TITLE

NUTRITIONAL STATUS OF CHILDREN (6-59 MONTHS) AMONG HIV-POSITIVE MOTHERS/CAREGIVERS LIVING IN AN URBAN SETTING OF UGANDA

AUTHOR(S)
Bukusuba, J.; Kikafunda, J. K.; Whitehead, R. G.
PUB. DATE
September 2009
SOURCE
African Journal of Food, Agriculture, Nutrition & Development;Sep2009, Vol. 9 Issue 6, p1345
SOURCE TYPE
Academic Journal
DOC. TYPE
Article
ABSTRACT
Few studies have attempted to establish the burden of childhood malnutrition and the associated factors among households of HIV-positive mothers/caregivers particularly in urban settings. There is also no satisfactory evidence of health and nutritional benefits of food aid in this particular group where options to attain a balanced diet are generally minimal. A cross- sectional survey was therefore organized to assess the prevalence of malnutrition and establish the contributory factors that would be vital in design of interventions. The target group was children under five years of age (6-59 months) of HIV-positive mothers/caregivers residing in an urban setting of Uganda. Interviews were conducted with a random sample of 144 households of HIV-positive mothers/caregivers of children under the age of five years in Jinja municipality in Eastern Uganda. Nutritional status was determined on every randomly selected index child from sampled households. Epi-Info 2002 was used for calculation of z-scores and Nutrisurvey for SMART (2005) for drawing anthropometric charts. SPSS version 12 was then used for descriptive statistics, bivariate and multivariate analyses. For all the statistical tests, P≤0.05 was considered significant. The proportion of stunted children (23%) among study households was nearly 12 times higher, underweight (11%) more than five times higher and wasting (3.5%) about two times higher than the level expected in a healthy, well-nourished population. Malnutrition among children under five years of age in households of mothers/caregivers living with HIV/AIDS in Ugandan urban settings is therefore of public health concern. The identified causative factors include high malaria and fever episodes, high dependency ratio, low food access, low Socio-Economic Status (SES) and low education level of mother/caregiver. Interventions to address malnutrition in this vulnerable group should therefore aim at addressing the identified contributory factors. Use of insecticide-treated mosquito nets (ITNs) and campaigns to ensure their proper use, income generating activities, and kitchen gardening are some of the targeted interventions that could contribute to alleviation of the problem. Food aid to supplement the diet contributes to daily energy requirements.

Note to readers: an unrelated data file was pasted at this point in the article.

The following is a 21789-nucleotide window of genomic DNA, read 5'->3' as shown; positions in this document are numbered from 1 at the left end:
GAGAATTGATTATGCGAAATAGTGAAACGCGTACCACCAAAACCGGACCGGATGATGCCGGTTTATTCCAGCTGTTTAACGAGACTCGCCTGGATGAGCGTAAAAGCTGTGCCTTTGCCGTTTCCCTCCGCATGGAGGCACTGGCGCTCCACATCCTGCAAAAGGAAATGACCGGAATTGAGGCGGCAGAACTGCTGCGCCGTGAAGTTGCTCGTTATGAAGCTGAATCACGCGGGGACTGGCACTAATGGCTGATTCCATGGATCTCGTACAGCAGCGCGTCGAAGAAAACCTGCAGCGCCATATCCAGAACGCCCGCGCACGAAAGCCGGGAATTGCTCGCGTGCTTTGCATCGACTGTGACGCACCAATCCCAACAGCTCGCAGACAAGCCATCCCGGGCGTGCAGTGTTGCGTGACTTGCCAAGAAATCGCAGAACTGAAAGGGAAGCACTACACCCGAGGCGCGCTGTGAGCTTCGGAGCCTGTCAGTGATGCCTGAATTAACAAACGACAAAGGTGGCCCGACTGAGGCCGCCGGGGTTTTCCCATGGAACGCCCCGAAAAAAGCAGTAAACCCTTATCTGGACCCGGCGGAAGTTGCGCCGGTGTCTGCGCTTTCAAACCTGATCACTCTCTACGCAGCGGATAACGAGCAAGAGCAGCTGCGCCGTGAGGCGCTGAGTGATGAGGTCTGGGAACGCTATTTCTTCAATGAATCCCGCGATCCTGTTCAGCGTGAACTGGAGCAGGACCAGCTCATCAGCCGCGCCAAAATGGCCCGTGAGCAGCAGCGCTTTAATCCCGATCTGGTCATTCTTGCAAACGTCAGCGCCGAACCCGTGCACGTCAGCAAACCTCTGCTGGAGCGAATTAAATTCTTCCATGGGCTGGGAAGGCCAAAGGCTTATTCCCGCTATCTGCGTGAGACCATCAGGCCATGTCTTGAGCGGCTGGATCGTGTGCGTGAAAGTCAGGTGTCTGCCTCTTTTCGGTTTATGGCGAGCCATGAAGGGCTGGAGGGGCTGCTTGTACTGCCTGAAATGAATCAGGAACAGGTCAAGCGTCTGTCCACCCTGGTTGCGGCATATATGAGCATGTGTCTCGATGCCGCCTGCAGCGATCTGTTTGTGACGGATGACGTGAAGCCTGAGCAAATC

ACCESSION #
45160762

 

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